Rob's seeds for trade/sale
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Job's tears seeds for sale
Where do they come from?
Seeds on my trade list come from a good many sources.
- I collected the
majority of varieties from our own garden. Many of them in the most recent
season, but some of them may be a year or two old.
- Commercial sources - even with all the seed trading I do, every year I still
place an order or two from a few favorite seed companies. Since I only start a
few plants of each variety, I always have seed left over, and often put it on my
- Gardening association seed exchanges - I participate in the seed distributions
of the American Horticultural Society and Hardy Plant Society/Mid-atlantic Group
most years. While the distribution for some varieties is limited to just a few seeds,
others are more generous, and result in leftovers.
- Seed trades with other gardeners - Through the years, I've traded with
gardeners in many countries on several continents, mostly through Gardenweb.
The online gardeners' community is vibrant and full of generous and kind folks.
Again, some trades are small, others contain more seed than I could ever start myself.
My trade list doesn't specify the origin of each seed variety, but I maintain
accurate records; feel free to ask.
Will they grow?
I make an effort to personally try to germinate every variety of seed I
collect in my garden - even if it is a plant that I don't need to propagate
(because it self-seeds, or spreads vegetatively). That way I can be sure to
send viable seed, and can offer personalized germination information. Some
varieties I collected this year for the first time, and haven't tried yet.
I offer these for trade if I have clearly succeeded in collecting seed (not
chaff or duds) - otherwise I hold off until I've tested it myself.
Likewise, I usually have experience with seed from other traders, and try
to relate the experience in these pages. Occasionally, I receive seed that
resists my efforts to germinate it. If it is a particularly desirable
variety, I may list it on my trade list, but will always warn prospective
traders of this circumstance.
Some traders insist on "fresh seed". I only expect "viable seed" (and am
always willing to take a gamble). Most seeds remain viable for many years.
While I try to collect fresh seed of most species every year, I don't get
around to every single one every year, and will continue to offer seed
that's a little older if I believe it remains viable. My seed germination
details often provide a clue as to long-term seed viability of individual
What's in a trade?
My trades will have at least 20 seeds, unless I have a very small supply,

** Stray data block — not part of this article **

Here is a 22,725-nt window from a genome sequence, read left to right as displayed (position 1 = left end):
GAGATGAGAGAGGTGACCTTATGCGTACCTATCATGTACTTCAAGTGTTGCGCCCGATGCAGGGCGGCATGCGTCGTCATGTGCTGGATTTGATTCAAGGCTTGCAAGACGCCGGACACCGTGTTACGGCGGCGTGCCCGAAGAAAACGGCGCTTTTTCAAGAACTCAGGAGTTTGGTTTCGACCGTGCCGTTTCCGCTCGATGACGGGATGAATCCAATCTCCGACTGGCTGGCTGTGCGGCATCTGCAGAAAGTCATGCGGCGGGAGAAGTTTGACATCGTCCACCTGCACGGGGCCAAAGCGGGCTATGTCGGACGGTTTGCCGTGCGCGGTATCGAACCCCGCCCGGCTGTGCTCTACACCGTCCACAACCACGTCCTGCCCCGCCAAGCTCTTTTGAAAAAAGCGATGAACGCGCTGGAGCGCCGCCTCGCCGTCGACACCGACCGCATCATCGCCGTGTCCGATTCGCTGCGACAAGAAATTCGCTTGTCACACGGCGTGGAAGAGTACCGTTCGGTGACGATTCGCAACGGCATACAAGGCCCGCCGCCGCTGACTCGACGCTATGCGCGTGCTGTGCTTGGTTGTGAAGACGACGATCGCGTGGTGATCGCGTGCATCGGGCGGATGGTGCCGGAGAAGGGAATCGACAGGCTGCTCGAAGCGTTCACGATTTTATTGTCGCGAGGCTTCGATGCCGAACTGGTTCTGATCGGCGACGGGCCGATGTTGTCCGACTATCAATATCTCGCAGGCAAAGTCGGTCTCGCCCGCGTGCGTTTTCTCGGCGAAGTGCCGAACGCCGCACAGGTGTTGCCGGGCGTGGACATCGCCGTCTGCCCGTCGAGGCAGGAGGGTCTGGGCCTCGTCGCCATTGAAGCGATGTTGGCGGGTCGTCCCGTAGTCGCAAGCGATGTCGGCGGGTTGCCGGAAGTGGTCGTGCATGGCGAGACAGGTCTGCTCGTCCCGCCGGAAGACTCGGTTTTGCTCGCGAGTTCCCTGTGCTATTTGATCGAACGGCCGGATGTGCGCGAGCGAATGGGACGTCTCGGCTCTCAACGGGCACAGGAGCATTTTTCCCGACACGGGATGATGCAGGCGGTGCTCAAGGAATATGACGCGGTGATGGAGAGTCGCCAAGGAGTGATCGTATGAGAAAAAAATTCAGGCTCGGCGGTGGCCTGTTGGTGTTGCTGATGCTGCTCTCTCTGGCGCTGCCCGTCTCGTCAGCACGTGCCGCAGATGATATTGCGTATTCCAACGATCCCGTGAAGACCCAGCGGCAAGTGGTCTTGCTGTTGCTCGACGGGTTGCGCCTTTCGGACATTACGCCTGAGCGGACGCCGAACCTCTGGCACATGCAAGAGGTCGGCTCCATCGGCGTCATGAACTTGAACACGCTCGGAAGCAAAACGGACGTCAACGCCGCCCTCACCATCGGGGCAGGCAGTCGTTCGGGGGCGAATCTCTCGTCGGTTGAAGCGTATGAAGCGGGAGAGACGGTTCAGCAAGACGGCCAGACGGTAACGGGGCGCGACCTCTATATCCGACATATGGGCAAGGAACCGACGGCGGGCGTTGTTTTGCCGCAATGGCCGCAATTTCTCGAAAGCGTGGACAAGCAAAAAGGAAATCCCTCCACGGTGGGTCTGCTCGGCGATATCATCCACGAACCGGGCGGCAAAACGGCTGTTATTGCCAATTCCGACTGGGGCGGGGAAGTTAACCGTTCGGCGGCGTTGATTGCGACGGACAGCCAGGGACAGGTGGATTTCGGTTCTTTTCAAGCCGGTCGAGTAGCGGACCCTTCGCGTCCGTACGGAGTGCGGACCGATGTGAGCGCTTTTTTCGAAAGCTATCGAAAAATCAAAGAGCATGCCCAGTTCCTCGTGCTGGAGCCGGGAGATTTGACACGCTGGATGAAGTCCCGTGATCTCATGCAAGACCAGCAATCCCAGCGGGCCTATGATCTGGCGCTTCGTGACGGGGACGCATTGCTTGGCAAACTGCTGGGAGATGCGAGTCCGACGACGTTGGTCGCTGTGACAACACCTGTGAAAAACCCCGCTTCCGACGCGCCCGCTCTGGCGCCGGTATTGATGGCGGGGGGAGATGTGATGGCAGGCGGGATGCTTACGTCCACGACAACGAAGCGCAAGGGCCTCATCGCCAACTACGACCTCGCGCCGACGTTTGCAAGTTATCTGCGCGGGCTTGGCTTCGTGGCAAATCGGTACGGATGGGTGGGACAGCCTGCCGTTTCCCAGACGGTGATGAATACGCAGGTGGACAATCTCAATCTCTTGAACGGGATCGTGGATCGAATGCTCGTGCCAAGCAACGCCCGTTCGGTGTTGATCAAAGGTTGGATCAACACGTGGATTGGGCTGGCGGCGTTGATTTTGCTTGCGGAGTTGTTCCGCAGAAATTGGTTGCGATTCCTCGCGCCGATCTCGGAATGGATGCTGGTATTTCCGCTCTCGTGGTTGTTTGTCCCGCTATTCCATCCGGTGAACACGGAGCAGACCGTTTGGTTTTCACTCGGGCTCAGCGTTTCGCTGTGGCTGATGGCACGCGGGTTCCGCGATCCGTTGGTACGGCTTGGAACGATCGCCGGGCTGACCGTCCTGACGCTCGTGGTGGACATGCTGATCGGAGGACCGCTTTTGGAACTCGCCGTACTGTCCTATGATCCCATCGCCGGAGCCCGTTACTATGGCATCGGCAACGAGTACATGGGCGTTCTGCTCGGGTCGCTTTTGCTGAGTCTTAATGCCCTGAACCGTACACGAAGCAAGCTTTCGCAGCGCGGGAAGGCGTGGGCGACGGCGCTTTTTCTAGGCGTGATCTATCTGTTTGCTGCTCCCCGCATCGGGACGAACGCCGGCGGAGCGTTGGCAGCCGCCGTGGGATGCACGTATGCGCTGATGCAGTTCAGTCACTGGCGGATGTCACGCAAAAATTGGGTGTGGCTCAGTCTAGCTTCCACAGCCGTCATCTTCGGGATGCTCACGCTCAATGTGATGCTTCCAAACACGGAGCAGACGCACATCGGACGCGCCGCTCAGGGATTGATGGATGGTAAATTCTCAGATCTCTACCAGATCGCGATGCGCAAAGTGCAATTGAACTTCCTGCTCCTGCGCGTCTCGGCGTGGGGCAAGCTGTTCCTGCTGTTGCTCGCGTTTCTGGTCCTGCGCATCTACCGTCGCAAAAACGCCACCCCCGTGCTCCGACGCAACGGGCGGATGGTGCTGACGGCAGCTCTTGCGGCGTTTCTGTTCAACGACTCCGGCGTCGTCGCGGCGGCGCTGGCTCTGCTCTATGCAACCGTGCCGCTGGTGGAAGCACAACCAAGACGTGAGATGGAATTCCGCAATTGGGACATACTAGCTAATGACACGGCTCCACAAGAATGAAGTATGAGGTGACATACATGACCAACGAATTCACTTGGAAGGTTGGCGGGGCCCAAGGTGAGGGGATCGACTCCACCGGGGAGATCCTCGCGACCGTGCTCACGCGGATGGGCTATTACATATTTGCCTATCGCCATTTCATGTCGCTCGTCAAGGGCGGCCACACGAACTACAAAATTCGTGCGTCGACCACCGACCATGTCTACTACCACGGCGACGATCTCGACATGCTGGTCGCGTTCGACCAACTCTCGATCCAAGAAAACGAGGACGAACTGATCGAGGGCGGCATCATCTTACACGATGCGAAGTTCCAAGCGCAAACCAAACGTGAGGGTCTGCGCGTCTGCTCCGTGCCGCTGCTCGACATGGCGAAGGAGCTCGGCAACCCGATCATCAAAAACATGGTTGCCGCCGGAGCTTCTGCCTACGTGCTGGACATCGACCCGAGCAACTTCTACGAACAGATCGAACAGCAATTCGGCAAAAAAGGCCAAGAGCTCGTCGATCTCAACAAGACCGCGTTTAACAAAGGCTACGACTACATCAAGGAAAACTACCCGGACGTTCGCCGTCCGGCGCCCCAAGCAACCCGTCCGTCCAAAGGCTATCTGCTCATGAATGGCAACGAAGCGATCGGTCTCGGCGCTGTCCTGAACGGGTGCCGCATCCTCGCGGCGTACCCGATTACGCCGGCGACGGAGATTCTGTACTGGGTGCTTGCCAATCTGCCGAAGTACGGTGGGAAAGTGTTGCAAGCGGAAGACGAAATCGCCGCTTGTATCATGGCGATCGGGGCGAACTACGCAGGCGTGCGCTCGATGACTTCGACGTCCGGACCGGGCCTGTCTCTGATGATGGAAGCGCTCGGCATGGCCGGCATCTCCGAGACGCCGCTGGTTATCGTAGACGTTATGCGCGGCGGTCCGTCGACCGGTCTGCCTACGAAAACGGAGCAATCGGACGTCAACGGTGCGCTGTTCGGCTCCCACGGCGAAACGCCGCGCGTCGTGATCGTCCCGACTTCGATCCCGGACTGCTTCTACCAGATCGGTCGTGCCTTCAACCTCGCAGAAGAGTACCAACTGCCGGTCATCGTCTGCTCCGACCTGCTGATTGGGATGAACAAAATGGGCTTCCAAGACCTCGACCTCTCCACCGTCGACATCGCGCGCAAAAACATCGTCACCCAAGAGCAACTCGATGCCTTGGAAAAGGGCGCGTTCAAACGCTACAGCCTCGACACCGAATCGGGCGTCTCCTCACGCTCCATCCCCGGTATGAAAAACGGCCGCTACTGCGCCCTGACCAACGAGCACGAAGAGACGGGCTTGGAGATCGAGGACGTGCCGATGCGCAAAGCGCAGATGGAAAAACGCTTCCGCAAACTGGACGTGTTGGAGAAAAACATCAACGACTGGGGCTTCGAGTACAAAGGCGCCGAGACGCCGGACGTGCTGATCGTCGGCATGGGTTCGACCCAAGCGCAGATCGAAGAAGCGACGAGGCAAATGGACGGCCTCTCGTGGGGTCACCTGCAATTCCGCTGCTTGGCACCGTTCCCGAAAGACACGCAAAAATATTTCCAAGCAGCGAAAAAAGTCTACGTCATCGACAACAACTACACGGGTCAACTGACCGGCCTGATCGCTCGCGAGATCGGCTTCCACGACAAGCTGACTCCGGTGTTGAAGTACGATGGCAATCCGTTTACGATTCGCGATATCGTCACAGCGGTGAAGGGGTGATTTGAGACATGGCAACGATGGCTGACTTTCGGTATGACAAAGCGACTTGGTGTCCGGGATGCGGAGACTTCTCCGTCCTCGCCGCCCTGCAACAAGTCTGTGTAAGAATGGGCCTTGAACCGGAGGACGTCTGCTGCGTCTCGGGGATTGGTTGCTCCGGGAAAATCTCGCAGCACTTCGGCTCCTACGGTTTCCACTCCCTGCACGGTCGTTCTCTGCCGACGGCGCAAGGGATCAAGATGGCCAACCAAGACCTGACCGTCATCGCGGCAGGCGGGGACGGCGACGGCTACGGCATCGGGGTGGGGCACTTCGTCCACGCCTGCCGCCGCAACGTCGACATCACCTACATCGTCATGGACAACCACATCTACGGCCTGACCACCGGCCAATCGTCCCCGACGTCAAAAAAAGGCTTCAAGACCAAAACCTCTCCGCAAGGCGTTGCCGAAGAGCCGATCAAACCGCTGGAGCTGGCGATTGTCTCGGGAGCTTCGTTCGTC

in which case I will inform you of the number I have before finalizing the
trade. Usually, the trades will contain many more seeds - it depends on how
many I have on hand.
For the most part, I clean my seed pretty well. With a few varieties,
separating seed from chaff by hand is nearly impossible, or incredibly
time-consuming. In this case, it's easier to just plant chaff and all, and I
send seed uncleaned. This applies to well under 5% of the varieties on my
What would I like in return?
I maintain my list of seed wants on my PlantLinks
trading profile. This is just a collection of plants that have struck my
fancy, often because of online discussion forums or magazine articles; some
may not be easily grown, or come true, from seed. If you maintain an
extensive seed trade list yourself, or have unusual species to offer,
chances are I can find varieties I'm interested in.
I prefer to do trades of at least five varieties, to make it worth the
effort and postage. Seed shipments should always be packed in bubble wrap
or bubble mailers, to avoid having the seeds crushed in shipment. This
means a little more postage, too - at least 53c (up to 1 oz).
If you'd like to suggest a trade, send me an e-mail
with the varieties you're interested in and (a clickable link to) your seed
trade list. That way, I can reserve the seeds for you while I peruse your
What if we can't trade?
If you don't have seeds to trade, or if your trade list is shorter and
contains mostly common varieties (a good clue is if most of your offerings
also appear on my list!), I can sell most of my varieties for a nominal
charge, to cover my costs and effort:
- $1 for postage/packaging
- $1 per seed variety (minimum 3 packs).
In other words: one
dollar more than the number of packets you want. If you'd like to go that
route, send me an e-mail and we'll work things
October 02, 2015